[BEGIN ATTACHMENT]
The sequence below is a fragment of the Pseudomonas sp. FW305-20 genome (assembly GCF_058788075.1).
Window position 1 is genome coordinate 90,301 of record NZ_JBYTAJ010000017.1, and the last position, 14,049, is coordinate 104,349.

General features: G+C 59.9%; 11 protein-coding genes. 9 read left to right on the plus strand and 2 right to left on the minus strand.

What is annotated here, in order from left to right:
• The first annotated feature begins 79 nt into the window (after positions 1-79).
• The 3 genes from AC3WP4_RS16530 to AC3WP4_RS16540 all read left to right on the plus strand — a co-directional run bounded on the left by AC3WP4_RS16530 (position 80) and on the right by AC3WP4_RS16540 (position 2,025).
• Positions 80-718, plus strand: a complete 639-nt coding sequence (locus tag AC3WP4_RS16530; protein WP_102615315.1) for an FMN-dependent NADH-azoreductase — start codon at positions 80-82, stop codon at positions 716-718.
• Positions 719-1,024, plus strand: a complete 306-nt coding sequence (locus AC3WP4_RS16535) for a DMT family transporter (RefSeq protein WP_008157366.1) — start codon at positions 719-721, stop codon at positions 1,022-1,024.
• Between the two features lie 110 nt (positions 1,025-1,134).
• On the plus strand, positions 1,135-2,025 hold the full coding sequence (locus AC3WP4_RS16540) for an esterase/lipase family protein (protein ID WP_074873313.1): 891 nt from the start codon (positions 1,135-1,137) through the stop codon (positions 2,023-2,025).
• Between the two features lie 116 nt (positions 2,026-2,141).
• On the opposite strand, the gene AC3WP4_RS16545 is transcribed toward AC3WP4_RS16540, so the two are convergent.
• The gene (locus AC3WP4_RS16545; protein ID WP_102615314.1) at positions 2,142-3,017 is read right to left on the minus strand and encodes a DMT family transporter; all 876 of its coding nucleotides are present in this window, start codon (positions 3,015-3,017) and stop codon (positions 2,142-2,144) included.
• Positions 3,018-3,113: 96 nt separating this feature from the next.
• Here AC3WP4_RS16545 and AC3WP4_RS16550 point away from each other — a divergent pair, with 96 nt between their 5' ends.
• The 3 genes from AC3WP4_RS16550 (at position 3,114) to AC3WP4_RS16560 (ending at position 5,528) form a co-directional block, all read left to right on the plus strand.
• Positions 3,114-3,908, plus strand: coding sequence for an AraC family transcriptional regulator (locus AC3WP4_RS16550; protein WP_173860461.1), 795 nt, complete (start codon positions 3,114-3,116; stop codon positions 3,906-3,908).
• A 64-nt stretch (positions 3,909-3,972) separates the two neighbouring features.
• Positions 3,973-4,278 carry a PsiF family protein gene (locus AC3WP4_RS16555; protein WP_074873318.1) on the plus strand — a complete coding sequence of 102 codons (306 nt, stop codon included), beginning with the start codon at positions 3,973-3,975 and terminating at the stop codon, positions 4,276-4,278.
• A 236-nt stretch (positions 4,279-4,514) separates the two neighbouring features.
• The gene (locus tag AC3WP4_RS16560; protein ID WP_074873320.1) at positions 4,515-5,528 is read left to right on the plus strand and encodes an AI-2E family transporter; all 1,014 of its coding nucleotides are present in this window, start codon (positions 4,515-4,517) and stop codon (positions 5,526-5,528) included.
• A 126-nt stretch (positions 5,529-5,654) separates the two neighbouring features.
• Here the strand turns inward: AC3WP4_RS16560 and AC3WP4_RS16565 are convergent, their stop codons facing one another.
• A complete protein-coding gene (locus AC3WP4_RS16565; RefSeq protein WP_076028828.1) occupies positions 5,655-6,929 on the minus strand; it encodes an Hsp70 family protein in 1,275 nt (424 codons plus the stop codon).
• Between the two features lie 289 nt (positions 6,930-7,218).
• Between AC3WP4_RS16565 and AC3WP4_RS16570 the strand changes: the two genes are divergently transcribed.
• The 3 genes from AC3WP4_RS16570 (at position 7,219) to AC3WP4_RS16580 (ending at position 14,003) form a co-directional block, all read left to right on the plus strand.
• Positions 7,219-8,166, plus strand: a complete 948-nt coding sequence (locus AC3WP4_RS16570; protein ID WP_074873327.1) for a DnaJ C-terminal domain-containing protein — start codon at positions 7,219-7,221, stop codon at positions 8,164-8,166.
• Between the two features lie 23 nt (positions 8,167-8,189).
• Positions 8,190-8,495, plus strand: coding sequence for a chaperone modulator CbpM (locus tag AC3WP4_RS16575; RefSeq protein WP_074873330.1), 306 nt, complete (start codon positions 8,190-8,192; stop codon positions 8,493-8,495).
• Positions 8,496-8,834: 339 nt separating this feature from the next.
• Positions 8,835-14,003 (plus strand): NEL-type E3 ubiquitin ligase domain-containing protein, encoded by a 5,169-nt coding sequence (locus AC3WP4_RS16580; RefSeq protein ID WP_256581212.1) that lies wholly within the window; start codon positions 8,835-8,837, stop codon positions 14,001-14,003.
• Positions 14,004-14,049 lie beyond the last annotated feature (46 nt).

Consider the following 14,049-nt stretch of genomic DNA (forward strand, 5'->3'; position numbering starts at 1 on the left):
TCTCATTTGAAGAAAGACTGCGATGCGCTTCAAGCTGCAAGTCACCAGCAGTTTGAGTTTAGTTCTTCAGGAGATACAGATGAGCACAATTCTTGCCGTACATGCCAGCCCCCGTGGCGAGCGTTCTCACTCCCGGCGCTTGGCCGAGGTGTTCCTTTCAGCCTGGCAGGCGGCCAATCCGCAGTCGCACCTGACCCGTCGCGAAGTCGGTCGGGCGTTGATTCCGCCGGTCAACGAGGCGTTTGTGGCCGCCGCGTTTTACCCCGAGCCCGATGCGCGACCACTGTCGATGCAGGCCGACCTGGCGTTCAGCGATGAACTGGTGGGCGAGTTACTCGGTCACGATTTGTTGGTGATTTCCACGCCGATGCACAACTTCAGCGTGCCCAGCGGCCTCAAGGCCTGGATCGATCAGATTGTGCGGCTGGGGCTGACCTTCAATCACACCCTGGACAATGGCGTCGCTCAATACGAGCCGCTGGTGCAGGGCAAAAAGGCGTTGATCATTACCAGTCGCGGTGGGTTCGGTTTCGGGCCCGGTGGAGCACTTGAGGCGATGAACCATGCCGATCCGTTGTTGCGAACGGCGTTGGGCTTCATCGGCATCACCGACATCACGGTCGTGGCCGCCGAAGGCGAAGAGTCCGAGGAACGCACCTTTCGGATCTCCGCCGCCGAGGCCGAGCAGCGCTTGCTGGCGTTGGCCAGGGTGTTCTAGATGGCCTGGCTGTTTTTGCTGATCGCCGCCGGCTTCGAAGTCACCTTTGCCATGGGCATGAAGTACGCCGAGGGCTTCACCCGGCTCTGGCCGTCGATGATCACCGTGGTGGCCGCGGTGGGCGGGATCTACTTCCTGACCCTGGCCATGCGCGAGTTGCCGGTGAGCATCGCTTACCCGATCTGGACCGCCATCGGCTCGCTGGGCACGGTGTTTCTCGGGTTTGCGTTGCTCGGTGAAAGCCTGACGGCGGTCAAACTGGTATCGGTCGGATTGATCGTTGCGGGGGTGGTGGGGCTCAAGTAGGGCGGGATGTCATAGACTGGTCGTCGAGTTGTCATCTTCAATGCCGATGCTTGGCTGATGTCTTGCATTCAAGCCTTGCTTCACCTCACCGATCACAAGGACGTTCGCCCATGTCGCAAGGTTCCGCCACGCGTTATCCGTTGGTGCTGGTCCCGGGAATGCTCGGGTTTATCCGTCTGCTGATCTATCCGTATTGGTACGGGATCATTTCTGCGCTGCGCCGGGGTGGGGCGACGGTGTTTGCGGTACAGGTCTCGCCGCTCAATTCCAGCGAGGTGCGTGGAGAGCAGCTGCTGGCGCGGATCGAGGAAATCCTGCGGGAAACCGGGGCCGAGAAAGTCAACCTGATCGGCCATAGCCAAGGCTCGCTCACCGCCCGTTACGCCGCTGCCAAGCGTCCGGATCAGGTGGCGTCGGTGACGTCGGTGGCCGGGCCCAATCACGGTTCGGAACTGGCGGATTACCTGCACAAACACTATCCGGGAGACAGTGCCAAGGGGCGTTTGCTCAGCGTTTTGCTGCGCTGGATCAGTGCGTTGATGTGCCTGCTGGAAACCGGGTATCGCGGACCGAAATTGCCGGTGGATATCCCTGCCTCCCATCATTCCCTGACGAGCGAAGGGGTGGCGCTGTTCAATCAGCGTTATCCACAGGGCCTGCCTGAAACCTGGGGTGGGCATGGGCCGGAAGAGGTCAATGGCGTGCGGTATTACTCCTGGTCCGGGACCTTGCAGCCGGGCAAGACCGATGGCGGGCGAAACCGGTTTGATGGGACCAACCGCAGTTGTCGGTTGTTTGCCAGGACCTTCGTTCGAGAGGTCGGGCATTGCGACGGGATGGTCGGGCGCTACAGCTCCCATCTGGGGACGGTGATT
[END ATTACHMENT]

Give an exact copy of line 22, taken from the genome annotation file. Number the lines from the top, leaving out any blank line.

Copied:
• A 126-nt stretch (positions 5,529-5,654) separates the two neighbouring features.